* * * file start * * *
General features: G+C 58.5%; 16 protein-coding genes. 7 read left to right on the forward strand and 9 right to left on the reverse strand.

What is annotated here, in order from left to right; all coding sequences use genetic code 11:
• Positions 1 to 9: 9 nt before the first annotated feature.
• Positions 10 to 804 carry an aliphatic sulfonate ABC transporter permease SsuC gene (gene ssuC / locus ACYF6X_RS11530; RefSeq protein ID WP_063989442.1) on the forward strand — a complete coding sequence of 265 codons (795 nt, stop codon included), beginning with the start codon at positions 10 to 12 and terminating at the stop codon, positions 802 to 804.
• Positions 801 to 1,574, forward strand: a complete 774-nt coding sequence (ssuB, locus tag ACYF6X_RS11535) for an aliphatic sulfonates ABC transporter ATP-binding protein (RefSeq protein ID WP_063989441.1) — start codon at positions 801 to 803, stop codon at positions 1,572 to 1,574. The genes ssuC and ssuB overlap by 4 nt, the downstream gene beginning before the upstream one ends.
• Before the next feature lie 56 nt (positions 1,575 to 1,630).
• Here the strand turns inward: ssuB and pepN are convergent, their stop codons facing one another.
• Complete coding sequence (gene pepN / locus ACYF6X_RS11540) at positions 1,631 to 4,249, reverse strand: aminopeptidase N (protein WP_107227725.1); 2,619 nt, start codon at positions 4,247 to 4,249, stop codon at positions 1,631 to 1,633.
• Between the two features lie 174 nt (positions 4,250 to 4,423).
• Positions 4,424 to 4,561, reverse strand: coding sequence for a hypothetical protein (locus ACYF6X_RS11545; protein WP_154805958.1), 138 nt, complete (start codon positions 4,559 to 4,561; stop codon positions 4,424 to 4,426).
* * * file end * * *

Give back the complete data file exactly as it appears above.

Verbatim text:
General features: G+C 58.5%; 16 protein-coding genes. 7 read left to right on the forward strand and 9 right to left on the reverse strand.

What is annotated here, in order from left to right; all coding sequences use genetic code 11:
• Positions 1 to 9: 9 nt before the first annotated feature.
• Positions 10 to 804 carry an aliphatic sulfonate ABC transporter permease SsuC gene (gene ssuC / locus ACYF6X_RS11530; RefSeq protein ID WP_063989442.1) on the forward strand — a complete coding sequence of 265 codons (795 nt, stop codon included), beginning with the start codon at positions 10 to 12 and terminating at the stop codon, positions 802 to 804.
• Positions 801 to 1,574, forward strand: a complete 774-nt coding sequence (ssuB, locus tag ACYF6X_RS11535) for an aliphatic sulfonates ABC transporter ATP-binding protein (RefSeq protein ID WP_063989441.1) — start codon at positions 801 to 803, stop codon at positions 1,572 to 1,574. The genes ssuC and ssuB overlap by 4 nt, the downstream gene beginning before the upstream one ends.
• Before the next feature lie 56 nt (positions 1,575 to 1,630).
• Here the strand turns inward: ssuB and pepN are convergent, their stop codons facing one another.
• Complete coding sequence (gene pepN / locus ACYF6X_RS11540) at positions 1,631 to 4,249, reverse strand: aminopeptidase N (protein WP_107227725.1); 2,619 nt, start codon at positions 4,247 to 4,249, stop codon at positions 1,631 to 1,633.
• Between the two features lie 174 nt (positions 4,250 to 4,423).
• Positions 4,424 to 4,561, reverse strand: coding sequence for a hypothetical protein (locus ACYF6X_RS11545; protein WP_154805958.1), 138 nt, complete (start codon positions 4,559 to 4,561; stop codon positions 4,424 to 4,426).